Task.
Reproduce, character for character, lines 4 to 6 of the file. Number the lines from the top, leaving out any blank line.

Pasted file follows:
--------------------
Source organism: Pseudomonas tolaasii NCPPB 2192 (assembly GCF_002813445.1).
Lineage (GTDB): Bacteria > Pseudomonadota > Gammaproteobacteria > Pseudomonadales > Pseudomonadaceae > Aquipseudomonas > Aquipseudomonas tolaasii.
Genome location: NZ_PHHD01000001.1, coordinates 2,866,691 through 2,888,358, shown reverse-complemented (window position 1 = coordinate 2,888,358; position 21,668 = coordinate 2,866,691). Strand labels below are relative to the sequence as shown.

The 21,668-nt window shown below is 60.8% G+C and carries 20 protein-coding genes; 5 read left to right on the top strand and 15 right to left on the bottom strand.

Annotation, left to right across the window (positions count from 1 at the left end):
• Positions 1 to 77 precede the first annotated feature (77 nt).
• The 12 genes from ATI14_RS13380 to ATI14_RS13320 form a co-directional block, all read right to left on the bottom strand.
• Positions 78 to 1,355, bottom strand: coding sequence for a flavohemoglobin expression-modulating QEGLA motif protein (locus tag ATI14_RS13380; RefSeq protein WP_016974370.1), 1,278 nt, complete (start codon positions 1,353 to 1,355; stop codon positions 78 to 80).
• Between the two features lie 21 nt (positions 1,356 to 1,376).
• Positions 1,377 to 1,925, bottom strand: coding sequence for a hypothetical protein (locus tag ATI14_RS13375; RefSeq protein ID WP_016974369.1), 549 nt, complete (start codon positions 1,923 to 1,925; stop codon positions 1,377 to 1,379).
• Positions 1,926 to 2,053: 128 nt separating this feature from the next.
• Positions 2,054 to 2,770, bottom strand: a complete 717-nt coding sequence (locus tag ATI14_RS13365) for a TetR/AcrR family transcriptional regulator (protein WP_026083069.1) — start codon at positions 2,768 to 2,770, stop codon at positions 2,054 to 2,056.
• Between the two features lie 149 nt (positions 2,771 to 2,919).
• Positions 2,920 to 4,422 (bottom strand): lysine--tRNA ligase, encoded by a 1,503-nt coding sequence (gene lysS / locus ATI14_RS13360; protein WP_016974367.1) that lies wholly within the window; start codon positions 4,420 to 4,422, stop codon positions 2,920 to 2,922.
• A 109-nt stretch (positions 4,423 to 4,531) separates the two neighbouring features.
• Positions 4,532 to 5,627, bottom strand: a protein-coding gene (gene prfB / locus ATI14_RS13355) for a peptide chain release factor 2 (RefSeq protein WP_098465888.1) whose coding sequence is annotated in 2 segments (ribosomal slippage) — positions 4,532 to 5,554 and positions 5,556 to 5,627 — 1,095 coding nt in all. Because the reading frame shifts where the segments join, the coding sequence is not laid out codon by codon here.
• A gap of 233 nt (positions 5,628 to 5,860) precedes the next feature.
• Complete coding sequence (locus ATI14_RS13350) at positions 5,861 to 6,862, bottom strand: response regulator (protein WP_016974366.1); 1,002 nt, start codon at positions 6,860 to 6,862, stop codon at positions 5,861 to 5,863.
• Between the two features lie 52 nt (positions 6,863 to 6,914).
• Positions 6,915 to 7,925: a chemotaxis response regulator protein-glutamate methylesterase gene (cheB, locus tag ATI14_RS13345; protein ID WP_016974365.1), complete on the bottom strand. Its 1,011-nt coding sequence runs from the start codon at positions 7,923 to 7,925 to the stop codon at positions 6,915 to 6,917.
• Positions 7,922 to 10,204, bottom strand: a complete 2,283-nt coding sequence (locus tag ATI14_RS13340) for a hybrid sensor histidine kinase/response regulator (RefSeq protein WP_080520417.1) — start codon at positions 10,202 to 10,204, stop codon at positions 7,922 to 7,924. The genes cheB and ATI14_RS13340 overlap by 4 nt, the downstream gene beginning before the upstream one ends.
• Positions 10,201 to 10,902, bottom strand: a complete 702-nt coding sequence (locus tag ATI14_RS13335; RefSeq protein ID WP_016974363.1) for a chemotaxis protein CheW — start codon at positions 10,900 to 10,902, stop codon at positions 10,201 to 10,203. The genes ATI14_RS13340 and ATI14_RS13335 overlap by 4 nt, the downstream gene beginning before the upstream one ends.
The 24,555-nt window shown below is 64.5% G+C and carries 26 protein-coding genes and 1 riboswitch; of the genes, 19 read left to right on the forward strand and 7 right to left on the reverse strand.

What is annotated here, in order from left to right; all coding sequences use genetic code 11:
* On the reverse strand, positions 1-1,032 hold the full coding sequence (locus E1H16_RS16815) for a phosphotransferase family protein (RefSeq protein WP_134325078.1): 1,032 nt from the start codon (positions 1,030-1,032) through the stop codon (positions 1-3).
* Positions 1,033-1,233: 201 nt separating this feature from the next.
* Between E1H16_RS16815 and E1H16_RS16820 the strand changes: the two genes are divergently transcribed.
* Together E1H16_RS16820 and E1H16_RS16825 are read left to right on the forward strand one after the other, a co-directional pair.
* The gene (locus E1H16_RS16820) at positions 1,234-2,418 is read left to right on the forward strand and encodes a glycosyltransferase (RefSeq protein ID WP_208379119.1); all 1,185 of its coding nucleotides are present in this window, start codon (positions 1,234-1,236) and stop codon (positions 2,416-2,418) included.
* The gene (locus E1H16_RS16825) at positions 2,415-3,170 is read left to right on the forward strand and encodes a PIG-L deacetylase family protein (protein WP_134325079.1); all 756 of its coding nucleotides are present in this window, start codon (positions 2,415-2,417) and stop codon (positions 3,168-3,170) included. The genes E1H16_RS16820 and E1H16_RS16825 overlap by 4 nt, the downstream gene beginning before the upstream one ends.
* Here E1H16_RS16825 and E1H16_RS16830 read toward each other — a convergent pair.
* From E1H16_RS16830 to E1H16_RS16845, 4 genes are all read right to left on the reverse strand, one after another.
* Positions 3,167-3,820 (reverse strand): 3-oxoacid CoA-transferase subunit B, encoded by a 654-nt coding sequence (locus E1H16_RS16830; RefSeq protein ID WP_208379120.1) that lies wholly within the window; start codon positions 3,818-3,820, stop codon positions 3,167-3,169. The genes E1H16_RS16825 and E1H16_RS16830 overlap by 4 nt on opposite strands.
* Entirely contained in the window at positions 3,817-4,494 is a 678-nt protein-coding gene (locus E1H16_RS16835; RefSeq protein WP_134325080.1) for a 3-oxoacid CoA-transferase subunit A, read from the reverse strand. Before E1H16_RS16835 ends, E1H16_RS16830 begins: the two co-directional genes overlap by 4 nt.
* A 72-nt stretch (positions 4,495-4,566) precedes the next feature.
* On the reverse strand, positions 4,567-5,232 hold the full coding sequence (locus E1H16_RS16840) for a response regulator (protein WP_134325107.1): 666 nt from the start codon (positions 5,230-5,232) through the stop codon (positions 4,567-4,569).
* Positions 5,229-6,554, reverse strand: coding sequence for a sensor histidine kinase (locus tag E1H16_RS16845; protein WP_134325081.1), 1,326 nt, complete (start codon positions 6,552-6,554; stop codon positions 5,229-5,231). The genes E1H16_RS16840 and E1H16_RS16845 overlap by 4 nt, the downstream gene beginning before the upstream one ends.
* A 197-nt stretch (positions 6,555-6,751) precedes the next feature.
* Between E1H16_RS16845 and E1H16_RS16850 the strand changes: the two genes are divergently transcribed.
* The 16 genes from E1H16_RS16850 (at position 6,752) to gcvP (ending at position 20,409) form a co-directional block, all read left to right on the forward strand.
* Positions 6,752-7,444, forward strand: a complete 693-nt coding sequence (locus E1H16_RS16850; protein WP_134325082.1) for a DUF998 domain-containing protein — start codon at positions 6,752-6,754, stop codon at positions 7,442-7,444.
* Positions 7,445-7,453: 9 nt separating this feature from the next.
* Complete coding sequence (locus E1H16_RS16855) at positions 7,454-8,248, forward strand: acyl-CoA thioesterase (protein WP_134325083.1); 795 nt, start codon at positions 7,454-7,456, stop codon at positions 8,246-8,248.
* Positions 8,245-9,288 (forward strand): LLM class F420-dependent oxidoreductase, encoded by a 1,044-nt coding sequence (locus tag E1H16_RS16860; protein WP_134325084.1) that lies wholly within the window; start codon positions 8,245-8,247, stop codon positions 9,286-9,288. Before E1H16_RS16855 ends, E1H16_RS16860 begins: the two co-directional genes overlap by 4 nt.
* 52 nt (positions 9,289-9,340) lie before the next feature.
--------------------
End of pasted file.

The 21,668-nt window shown below is 60.8% G+C and carries 20 protein-coding genes; 5 read left to right on the top strand and 15 right to left on the bottom strand.

Annotation, left to right across the window (positions count from 1 at the left end):
• Positions 1 to 77 precede the first annotated feature (77 nt).